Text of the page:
Author: Hidden Guardian PM
Series of one-shots revolving around Rook and Thom, and how it's the small things, the once-in-a-blue-moon moments between them, that mean the most in the end.Rated: Fiction K - English - Friendship/Family - Thom & Rook - Chapters: 2 - Words: 1,115 - Favs: 2 - Updated: 09-29-11 - Published: 09-26-11 - Status: Complete - id: 7415011
|A+ A- Full 3/4 1/2 Expand Tighten|
Disclaimer: I don't own Havemercy or any of the characters therein.
Geez! I know I normally tend to fall all over myself for a 'background' couple (and my mind considers Rook and Thom background to Royston and Hal), but these two are quickly turning into a new obsession.
When he caught a glimpse of his own reflection in a storefront window, Rook realized that the blue streaks in his hair were fading.
Colored hair like his was odd and rare, even in fashion capitols, and in Eklesaris – beautiful, but rigid and traditional – he imagined that all of his hair would be gray before he found someone to put the streaks back in.
It kind of pissed him off. The blue streaks were his trademark among the men of the Corps, showing how daring and independent he was. They made him look untamable.
Even Have had liked them – she mocked them and insulted Rook's intelligence for getting them and this, he knew, was how she showed love.
But no one had asked why he had gotten them in the first place (odd, with how nosy Thom was).
The streaks themselves were actually Thom's fault, though the 'Versity boy didn't know it.
In the upper-echelon of hoity-toity ladies of the court, whenever a family member such as a father or a son died they pulled their hair back and pulled on black veils. Rook wasn't one for grand displays of emotion (or taking his social cues from rich old biddies). But he had just lost Hilary, the only person he had, the only person he cared about, and Rook was no stranger to loss, but losing Hilary….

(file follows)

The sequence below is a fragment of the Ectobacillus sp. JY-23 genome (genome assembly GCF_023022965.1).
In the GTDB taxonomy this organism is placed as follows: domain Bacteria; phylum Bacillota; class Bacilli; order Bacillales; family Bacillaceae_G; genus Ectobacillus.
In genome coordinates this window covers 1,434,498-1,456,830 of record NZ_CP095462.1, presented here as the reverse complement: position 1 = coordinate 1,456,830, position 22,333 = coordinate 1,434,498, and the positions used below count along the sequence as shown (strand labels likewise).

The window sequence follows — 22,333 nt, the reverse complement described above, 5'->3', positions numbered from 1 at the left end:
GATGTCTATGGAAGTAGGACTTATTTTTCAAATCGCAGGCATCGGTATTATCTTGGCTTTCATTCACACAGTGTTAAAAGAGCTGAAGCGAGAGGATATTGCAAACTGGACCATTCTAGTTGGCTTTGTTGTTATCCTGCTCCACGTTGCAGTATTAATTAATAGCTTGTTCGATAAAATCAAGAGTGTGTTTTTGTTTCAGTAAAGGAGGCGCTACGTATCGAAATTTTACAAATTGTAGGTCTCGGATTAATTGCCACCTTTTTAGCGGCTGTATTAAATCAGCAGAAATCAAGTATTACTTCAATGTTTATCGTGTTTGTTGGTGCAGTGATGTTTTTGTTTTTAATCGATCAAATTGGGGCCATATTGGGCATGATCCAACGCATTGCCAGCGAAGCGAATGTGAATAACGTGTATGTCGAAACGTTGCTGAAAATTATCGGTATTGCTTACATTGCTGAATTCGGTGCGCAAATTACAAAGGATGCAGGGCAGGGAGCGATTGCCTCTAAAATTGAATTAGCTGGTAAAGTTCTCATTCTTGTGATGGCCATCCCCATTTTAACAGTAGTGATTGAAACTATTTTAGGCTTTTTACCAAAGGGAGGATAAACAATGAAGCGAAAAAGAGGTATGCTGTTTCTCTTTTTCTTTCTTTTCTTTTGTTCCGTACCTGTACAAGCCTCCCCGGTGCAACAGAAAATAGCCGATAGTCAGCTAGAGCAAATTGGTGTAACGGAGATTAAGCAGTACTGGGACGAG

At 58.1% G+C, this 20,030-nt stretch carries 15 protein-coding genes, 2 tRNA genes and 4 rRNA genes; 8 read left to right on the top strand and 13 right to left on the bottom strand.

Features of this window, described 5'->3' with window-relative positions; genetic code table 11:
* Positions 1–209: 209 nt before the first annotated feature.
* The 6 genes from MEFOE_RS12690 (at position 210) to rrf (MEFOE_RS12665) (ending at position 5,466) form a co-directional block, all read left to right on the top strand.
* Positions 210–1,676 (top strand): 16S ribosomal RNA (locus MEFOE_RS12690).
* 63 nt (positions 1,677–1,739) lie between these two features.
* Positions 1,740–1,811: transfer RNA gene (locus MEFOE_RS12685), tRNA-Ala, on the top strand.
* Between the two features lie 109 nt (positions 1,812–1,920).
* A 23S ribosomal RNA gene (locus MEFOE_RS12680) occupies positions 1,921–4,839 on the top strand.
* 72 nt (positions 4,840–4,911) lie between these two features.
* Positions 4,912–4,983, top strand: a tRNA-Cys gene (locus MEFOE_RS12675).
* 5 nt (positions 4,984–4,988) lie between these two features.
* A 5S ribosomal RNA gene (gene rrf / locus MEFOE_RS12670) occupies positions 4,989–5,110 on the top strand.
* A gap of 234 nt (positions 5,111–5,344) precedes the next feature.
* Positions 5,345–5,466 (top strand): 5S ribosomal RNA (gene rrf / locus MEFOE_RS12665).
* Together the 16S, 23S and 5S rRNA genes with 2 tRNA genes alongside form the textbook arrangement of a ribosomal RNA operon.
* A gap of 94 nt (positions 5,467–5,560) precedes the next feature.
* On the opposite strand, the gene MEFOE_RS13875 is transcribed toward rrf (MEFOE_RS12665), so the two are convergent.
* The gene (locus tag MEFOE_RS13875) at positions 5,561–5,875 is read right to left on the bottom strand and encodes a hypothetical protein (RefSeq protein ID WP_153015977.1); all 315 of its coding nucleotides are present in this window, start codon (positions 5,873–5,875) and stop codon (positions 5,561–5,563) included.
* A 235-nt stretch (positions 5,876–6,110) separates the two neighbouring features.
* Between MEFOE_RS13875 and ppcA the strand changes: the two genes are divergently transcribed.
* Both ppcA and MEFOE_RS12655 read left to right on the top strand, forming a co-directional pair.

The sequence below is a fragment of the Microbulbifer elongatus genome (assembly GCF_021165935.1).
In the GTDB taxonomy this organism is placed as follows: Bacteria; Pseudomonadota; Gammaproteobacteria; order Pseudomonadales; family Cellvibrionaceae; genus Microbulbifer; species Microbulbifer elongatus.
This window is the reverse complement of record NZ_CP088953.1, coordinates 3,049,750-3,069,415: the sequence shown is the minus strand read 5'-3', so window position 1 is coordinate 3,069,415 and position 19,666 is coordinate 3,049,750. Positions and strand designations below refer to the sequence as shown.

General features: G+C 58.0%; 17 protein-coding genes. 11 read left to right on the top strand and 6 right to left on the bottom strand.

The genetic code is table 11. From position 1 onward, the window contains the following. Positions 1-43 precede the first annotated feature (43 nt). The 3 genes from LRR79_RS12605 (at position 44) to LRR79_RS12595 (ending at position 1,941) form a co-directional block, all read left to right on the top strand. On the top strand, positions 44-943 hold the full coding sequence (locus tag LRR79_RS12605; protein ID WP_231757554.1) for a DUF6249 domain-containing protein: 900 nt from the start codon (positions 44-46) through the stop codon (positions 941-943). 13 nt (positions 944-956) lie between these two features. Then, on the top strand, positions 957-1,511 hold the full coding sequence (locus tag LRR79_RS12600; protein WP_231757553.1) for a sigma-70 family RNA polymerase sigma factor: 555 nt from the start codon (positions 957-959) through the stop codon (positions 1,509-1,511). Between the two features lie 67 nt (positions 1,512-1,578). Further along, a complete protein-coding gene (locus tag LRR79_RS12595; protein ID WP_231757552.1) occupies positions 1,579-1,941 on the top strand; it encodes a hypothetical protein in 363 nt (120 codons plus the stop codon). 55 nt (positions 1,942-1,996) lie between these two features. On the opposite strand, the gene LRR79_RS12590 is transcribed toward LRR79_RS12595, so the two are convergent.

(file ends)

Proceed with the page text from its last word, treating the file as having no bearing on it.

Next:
He needed to mourn or he would go nuts, holding all of his grief and guilt in. So he had started pulling his hair back in braids and found a guy in Miranda – a limp-wristed cindy, foppish and fashionable – to dye black streaks into his hair.
Unfortunately, the liquid dye was dark, navy and black almost identical in the pots.
Rook had been pissed, less vicious than he was now but every bit as volatile, and the dandy had tried to remove the streaks but had only lightened them to a regular blue.
And the blue had stayed, refusing to wash out. Rook didn't like it but there was nothing he could do, so he embraced the blue, making it a trademark. As far as he was concerned, the significance was still there even if the act itself had gone to hell.
But maybe it was okay if the streaks were fading now. He was no longer mourning because his brother was alive, different but with him all the same. And Thom was a pretty okay brother.
Later that night, Thom nervously pointed out the fading color in his golden hair.
Rook just grinned and said, "Yep."